This seminal index represents the pioneering effort of a young African American librarian to ensure that future researchers would have access to the contents of black periodical literature that was being ignored by traditional indexing services. In an interview shortly before his death in 2001, Marshall commented,
"I didn't know quite what I was getting into. I was fortunate enough to have discovered my life's work at an early age and had mentors who guided my career and supported my efforts."
Marshall started compiling citations for his index while working as an assistant librarian. It was 1940, war loomed on the horizon and the country was still suffering from the effects of the Depression. With 3 x 5 cards, a shoebox, and typed mimeograph stencils, Marshall embarked on his self-publishing venture and in 1941 he mailed the first issue of A Guide to Negro Periodical Literature to a handful of subscribers.
Titles in the premier issue included many leading African American publications: Crisis, published by the National Association for the Advancement of Colored People; Journal of Negro Education; Journal of Negro History; Opportunity, the Journal of the National Urban League; and Phylon, published by Atlanta University. For a complete title list, click here.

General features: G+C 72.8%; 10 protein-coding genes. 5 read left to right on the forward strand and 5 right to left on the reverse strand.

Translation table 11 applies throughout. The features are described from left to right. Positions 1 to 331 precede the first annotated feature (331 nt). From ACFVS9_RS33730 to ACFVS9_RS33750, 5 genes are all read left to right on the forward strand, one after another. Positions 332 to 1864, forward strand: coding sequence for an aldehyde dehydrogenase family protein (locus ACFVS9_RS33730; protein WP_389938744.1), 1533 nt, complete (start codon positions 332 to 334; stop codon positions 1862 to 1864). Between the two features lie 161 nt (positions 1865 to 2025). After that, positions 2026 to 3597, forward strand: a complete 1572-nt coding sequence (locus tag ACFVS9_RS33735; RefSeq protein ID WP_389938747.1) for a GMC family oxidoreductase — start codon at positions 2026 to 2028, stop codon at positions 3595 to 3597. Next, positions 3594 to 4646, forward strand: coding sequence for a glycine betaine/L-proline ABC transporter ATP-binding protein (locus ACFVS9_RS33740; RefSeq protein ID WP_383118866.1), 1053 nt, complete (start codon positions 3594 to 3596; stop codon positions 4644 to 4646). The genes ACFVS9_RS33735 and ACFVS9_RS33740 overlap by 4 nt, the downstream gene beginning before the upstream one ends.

Author and subject entries in the Guide were filed together and subject headings were adapted from the Readers' Guide to Periodical Literature. Details included book reviews, listed together and arranged by author, with reviewers' names included. Poetry appeared both as a subject heading and individually listed under their authors' names. By indexing a broad range of publications, Marshall was able to take note of the changing role of African Americans throughout American society and indeed across the world stage. Subjects ranged from military service to rural education; from the Fair Employment Practice Committee to the International Military Tribunal; and from Paul Robeson to Toussaint L'Ouverture.
Marshall continued to publish his index until February 1943, when Uncle Sam requested his presence in the U.S. Coast Guard. After his discharge in 1946, two more issues were published, but by that time standard indexing sources had begun to include a few black periodicals and Marshall ended his solo efforts, but not before providing the academic community with a window into a pivotal and thought provoking world of African American periodicals during the World War II era.
With Albert Marshall's blessing, editors James Danky and Richard Newman have taken the original four volumes and created this new edition. Marshall's original indexing terms remain largely intact, with a few exceptions. Cross-references have been added to assist with subject access and name authority guidelines have been used to establish a preferred form. Whenever possible, original journal articles were compared to Marshall's index entry and citation information was verified and in some cases completed.
The frontispiece to this edition was provided by Satia Marshall Orange, daughter of Albert P. Marshall.
ProQuest Company is pleased to offer this long out-of-print index to the academic and public library community. The Marshall Index: A Guide to Negro Periodical Literature, 1940-1946 continues our tradition of unique content and indexing excellence and we are proud to add this work to our growing collection of African American research materials.
One volume index with author/title and subject entries ISBN: 0-608-21113-3, $199 USD (pricing subject to change)